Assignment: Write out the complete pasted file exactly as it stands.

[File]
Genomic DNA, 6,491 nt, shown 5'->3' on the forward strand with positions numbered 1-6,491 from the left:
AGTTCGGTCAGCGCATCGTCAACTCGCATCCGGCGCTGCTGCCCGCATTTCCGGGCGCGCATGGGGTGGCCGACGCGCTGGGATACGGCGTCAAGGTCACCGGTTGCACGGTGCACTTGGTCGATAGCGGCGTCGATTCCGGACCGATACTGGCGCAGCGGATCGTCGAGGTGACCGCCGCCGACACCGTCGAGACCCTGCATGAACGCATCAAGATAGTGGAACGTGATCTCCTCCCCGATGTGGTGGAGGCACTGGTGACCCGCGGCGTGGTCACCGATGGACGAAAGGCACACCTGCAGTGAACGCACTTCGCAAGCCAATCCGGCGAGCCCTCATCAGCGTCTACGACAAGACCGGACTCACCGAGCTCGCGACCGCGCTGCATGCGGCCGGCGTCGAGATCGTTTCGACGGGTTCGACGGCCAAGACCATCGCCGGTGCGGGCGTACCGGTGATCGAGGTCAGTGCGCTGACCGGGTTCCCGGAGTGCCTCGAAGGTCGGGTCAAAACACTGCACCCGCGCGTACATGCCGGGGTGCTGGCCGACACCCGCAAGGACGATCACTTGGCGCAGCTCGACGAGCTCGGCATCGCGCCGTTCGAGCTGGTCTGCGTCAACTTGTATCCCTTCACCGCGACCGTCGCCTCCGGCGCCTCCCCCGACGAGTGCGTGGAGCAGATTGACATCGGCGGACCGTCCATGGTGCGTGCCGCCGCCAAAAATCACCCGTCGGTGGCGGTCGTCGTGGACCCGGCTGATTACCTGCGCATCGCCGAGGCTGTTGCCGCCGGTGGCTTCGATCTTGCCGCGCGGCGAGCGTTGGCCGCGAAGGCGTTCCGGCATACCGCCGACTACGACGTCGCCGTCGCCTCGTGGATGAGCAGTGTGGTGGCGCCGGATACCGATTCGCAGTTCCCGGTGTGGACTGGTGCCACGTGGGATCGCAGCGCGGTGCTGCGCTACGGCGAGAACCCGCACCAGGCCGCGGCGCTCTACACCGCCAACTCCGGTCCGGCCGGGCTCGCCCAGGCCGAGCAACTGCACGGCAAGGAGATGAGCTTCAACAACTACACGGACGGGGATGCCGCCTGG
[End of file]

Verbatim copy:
Genomic DNA, 6,491 nt, shown 5'->3' on the forward strand with positions numbered 1-6,491 from the left:
AGTTCGGTCAGCGCATCGTCAACTCGCATCCGGCGCTGCTGCCCGCATTTCCGGGCGCGCATGGGGTGGCCGACGCGCTGGGATACGGCGTCAAGGTCACCGGTTGCACGGTGCACTTGGTCGATAGCGGCGTCGATTCCGGACCGATACTGGCGCAGCGGATCGTCGAGGTGACCGCCGCCGACACCGTCGAGACCCTGCATGAACGCATCAAGATAGTGGAACGTGATCTCCTCCCCGATGTGGTGGAGGCACTGGTGACCCGCGGCGTGGTCACCGATGGACGAAAGGCACACCTGCAGTGAACGCACTTCGCAAGCCAATCCGGCGAGCCCTCATCAGCGTCTACGACAAGACCGGACTCACCGAGCTCGCGACCGCGCTGCATGCGGCCGGCGTCGAGATCGTTTCGACGGGTTCGACGGCCAAGACCATCGCCGGTGCGGGCGTACCGGTGATCGAGGTCAGTGCGCTGACCGGGTTCCCGGAGTGCCTCGAAGGTCGGGTCAAAACACTGCACCCGCGCGTACATGCCGGGGTGCTGGCCGACACCCGCAAGGACGATCACTTGGCGCAGCTCGACGAGCTCGGCATCGCGCCGTTCGAGCTGGTCTGCGTCAACTTGTATCCCTTCACCGCGACCGTCGCCTCCGGCGCCTCCCCCGACGAGTGCGTGGAGCAGATTGACATCGGCGGACCGTCCATGGTGCGTGCCGCCGCCAAAAATCACCCGTCGGTGGCGGTCGTCGTGGACCCGGCTGATTACCTGCGCATCGCCGAGGCTGTTGCCGCCGGTGGCTTCGATCTTGCCGCGCGGCGAGCGTTGGCCGCGAAGGCGTTCCGGCATACCGCCGACTACGACGTCGCCGTCGCCTCGTGGATGAGCAGTGTGGTGGCGCCGGATACCGATTCGCAGTTCCCGGTGTGGACTGGTGCCACGTGGGATCGCAGCGCGGTGCTGCGCTACGGCGAGAACCCGCACCAGGCCGCGGCGCTCTACACCGCCAACTCCGGTCCGGCCGGGCTCGCCCAGGCCGAGCAACTGCACGGCAAGGAGATGAGCTTCAACAACTACACGGACGGGGATGCCGCCTGG